Xi has devoted his seven years in power to strengthening the ruling Communist Party, and by extension the country. He has relentlessly quashed dissent, sidelined rivals and demanded absolute loyalty.
After pledging to make the party “north, south, east and west,” he has ensured that it is paramount not just in policymaking but in the military, business, education and the law.
Now, Xi is facing challenges on multiple fronts, and the Communist Party, riven with paranoia at the best of times, is seeing threats at every turn.
He has to contend not just with a slowing economy but also a protracted trade war with the United States that has entered a new confrontational phase with President Trump’s decision to impose more tariffs next month.
He is facing escalating Western criticism of Chinese policies toward ethnic Uighurs in Xinjiang, where as many as 3 million people have been put into reeducation camps. He is dealing with an increasingly assertive Taiwan at the same time a pro-democracy movement swells in Hong Kong.
All of these loom as dangers to Xi’s authority as the party’s general secretary and are heightening a sense of alarm within a party long fearful of external threats.
“A strong party is the key to a successful China, in Xi’s eyes. It is also the only way to fend off enemies abroad, most notably the U.S.,” said Richard McGregor, an expert on the party and the author of a new book about Xi’s leadership.
Xi is trying to harden the party’s internal resolve to fend off these threats — most acutely, a United States that many observers say seems intent on containing China.
“Xi has a legion of internal critics, including over his handling of relations with Washington,” McGregor said. “One way to bring them to heel is by demanding fealty and loyalty to the party, and by extension, to himself.”
Since taking power, Xi has rewritten the party’s rules — including ending term limits, setting himself up to be leader indefinitely — and launched huge study campaigns to instill his personal ideology across society, starting with toddlers, through schools and universities and through the Central Committee Party School in Beijing. The party has developed an app through which Chinese can study “Xi Jinping Thought.”
The president this past week exhorted party members to “work hard to purify, perfect, reform and upgrade ourselves.”
“No exterior forces are able to take us down, as we are the world’s largest political party; the only one who can defeat us is ourselves,” Xi wrote in Qiushi, the influential publication of the Central Committee of the Communist Party of China.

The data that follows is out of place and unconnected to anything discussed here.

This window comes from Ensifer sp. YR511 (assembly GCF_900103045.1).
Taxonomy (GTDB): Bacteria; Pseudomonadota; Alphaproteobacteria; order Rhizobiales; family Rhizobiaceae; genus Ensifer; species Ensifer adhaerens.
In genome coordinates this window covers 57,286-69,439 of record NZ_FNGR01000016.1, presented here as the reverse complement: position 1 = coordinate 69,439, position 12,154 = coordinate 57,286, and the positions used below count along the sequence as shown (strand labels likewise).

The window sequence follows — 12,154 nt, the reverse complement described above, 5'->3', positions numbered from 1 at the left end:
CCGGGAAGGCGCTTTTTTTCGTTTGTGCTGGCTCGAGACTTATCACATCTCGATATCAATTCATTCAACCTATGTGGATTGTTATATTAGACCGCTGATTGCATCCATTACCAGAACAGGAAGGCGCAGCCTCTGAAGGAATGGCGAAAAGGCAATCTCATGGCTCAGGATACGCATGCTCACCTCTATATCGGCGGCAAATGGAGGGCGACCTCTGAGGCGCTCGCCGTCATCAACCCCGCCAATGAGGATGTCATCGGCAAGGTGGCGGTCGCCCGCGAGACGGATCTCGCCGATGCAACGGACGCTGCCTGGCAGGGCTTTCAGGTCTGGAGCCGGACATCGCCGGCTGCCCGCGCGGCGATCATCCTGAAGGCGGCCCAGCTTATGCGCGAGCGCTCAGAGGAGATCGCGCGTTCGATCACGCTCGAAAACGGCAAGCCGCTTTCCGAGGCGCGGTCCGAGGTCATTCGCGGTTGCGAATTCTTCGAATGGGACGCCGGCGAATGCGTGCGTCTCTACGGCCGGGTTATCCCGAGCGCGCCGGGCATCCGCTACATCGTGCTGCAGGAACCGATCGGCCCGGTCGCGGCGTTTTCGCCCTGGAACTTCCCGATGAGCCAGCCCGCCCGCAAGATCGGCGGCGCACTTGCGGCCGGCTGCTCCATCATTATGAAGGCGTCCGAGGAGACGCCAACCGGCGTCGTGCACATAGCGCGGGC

“We should stay alert to the ubiquitous factors that could weaken our Party’s pioneering nature and contaminate our Party’s purity,” he said. “If we don’t take strict precautions and correct them in time . . . small problems will grow into big ones, minor slips will escalate into an irreversible landslide, probably even leading to a broader and subversive catastrophe.”
Making the situation even more delicate, the party is now entering a sensitive period.
This month, party leaders both current and retired will repair to the beach resort of Beidaihe, about 200 miles east of Beijing, for their annual policy conclave. It was a ritual first begun by Mao Zedong in the 1950s.
The meeting is highly secretive — the state media don’t announce that it has begun or that it has ended, let alone what is discussed — and last summer, Beijing was awash with speculation that party elders had taken Xi to task for mismanaging the trade war.
This year, Trump’s threat to impose tariffs of 10 percent on the remaining $300 billion of untaxed Chinese exports to the U.S. could provide Xi with more cover, said Bill Bishop, publisher of the widely read Sinocism newsletter.
“It should be an easy argument to make that no one can manage Trump and so those trying to blame Xi have other, ulterior motives, and that even if China agrees to humiliating concessions there is no guarantee the U.S. side will keep its word,” Bishop wrote this week.
The other key event that is concerning party leaders is the 70th anniversary of the founding of the People’s Republic of China, which Xi plans to mark in October with a massive military parade.
With the anniversary drawing near, Chinese television regulators this past week ordered all soap operas and costume dramas off the air for the 100 days leading up to National Day on Oct. 3, replacing them instead with patriotic shows that engender love for the motherland.
The airwaves with be filled for the next two months with dramas like “Spy Hunter,” a thriller about young Communist agents sacrificing themselves to protect the motherland and fight for peace in 1931. Then there’s “Barley Fragrance,” set in a southern village in the decades after economic reforms began, which tells the story of a veteran soldier and his selfless wife leading villagers to cast off poverty and rejuvenate the local economy.
The relevance of the Communist apparatus to modern Chinese life is not always readily apparent, even to the party faithful.